Q: In my previous marriage I never spoke up or let my needs be known. I am trying to learn to express myself better with men but am having a terrible time of it. In spite of my good intentions, it seems I either put my foot in my mouth or my new man friend misreads me. This is not easy. Any ideas?
A: It is not uncommon for people to find it less anxiety producing to be assertive with strangers or friends than in intimate relationships. There typically are greater perceived risks when dealing with an intimate partner such as fear of rejection physically, emotionally, or both. As you have mentioned, not speaking up in your previous marriage did not help the relationship to flourish. Direct honest and spontaneous communication in intimate relationships is essential and learning how to express ourselves assertively is a learned skill. Communication breakdown usually can occur at any one of three places.
1. If your intention is to throw a low blow and get back at your partner, this will come through, no matter how skillful you are at selecting the words and delivery. By the same token, if your intention is to clear the air and build a bridge with your partner, this will also come through. The feeling level permeates the communication, so be sure what you are really feeling before starting.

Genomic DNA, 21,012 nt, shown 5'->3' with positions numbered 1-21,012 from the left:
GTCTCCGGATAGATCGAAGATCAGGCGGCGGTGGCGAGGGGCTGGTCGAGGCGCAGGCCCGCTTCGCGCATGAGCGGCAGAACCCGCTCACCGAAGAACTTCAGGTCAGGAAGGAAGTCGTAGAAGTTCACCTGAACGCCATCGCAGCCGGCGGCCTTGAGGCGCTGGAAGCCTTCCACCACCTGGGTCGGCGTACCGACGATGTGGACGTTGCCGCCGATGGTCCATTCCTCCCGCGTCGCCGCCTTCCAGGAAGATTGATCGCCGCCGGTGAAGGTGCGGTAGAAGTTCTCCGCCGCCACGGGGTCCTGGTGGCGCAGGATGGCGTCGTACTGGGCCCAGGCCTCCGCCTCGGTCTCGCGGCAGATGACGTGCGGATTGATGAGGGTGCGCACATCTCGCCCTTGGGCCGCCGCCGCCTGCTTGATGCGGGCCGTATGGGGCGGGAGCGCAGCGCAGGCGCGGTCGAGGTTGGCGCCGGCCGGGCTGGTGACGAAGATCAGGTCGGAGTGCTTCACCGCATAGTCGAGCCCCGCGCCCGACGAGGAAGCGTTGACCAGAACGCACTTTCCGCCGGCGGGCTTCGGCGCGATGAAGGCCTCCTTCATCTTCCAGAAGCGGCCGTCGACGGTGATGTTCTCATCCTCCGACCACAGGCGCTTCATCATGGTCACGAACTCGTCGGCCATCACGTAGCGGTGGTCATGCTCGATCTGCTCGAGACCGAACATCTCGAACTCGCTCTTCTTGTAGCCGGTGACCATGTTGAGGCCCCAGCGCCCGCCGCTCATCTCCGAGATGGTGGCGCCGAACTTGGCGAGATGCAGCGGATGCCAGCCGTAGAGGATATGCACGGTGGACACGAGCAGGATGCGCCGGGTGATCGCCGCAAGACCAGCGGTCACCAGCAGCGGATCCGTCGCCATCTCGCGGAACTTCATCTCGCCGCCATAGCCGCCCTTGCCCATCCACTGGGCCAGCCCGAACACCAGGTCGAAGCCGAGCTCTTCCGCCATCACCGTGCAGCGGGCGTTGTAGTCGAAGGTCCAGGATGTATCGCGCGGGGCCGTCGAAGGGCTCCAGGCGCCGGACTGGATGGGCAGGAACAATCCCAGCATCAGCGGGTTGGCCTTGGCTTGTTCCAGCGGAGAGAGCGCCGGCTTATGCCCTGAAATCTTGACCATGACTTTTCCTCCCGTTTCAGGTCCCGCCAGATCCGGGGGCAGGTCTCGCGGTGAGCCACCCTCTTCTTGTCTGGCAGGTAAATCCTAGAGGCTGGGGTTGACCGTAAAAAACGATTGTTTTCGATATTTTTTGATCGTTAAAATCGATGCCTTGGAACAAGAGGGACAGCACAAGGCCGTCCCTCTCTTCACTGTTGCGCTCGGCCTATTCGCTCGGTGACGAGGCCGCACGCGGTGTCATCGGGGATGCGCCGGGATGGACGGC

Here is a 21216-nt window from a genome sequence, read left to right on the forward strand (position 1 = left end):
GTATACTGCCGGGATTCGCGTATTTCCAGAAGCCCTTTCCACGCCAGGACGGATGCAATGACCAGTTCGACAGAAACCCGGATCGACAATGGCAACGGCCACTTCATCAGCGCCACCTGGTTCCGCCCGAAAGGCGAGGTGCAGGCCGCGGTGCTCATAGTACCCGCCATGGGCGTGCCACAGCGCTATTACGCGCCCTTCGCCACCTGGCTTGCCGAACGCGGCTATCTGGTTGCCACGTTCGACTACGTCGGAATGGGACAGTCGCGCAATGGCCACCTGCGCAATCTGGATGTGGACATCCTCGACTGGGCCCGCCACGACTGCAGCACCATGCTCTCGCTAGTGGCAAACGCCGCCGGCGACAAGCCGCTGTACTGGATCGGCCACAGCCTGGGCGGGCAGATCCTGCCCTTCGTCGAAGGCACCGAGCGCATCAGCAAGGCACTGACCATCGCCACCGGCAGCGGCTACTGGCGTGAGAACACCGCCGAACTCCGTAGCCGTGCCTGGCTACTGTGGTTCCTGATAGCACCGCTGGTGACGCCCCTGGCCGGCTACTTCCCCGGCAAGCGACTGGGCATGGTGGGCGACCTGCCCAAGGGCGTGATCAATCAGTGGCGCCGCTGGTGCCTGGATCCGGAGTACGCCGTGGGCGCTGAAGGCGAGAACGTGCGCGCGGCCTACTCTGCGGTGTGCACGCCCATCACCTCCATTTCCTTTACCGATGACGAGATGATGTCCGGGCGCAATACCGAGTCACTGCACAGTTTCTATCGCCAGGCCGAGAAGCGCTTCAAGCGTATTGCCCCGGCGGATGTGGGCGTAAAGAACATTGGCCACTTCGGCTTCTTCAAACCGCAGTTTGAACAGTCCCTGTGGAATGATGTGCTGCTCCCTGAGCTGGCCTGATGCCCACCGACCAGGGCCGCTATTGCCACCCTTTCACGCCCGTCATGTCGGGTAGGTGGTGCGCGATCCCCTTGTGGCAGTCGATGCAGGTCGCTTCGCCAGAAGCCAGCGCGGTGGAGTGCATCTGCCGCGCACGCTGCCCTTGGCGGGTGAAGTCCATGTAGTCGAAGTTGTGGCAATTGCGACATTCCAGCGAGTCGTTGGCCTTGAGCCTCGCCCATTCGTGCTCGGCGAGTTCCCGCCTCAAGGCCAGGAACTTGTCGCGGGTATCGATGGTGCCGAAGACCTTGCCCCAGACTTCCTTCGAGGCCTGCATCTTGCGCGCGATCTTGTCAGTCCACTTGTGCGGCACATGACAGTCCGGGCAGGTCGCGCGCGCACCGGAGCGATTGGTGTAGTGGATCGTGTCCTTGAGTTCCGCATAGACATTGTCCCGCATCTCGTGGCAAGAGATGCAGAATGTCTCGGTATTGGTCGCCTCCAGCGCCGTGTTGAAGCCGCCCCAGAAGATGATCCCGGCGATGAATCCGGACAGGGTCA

2. The sending of the message may be another area there things break down. If your intentions are positive, but you start your communication with, “You always come home too late,” instead of “I missed you and would really appreciate your being home by 6 p.m. for dinner,” “You” messages generally evoke an angry or defensive response. “I” messages keep things clear and are not as likely to be perceived as an attack, but rather a statement of your feelings or wishes.
3. The receiving of the message is the third area of potential problems. If your intentions are positive and your delivery has been an “I” message, but your partner responds as if he has been criticized, hurt or angered, stop. Ask him what he heard you say. You would be surprised at the power of selective listening. After he has repeated what he thought you said, if you were not heard as you intended, try it again. Once again, ask what your partner heard. Be sure you are being heard as you intended before going on.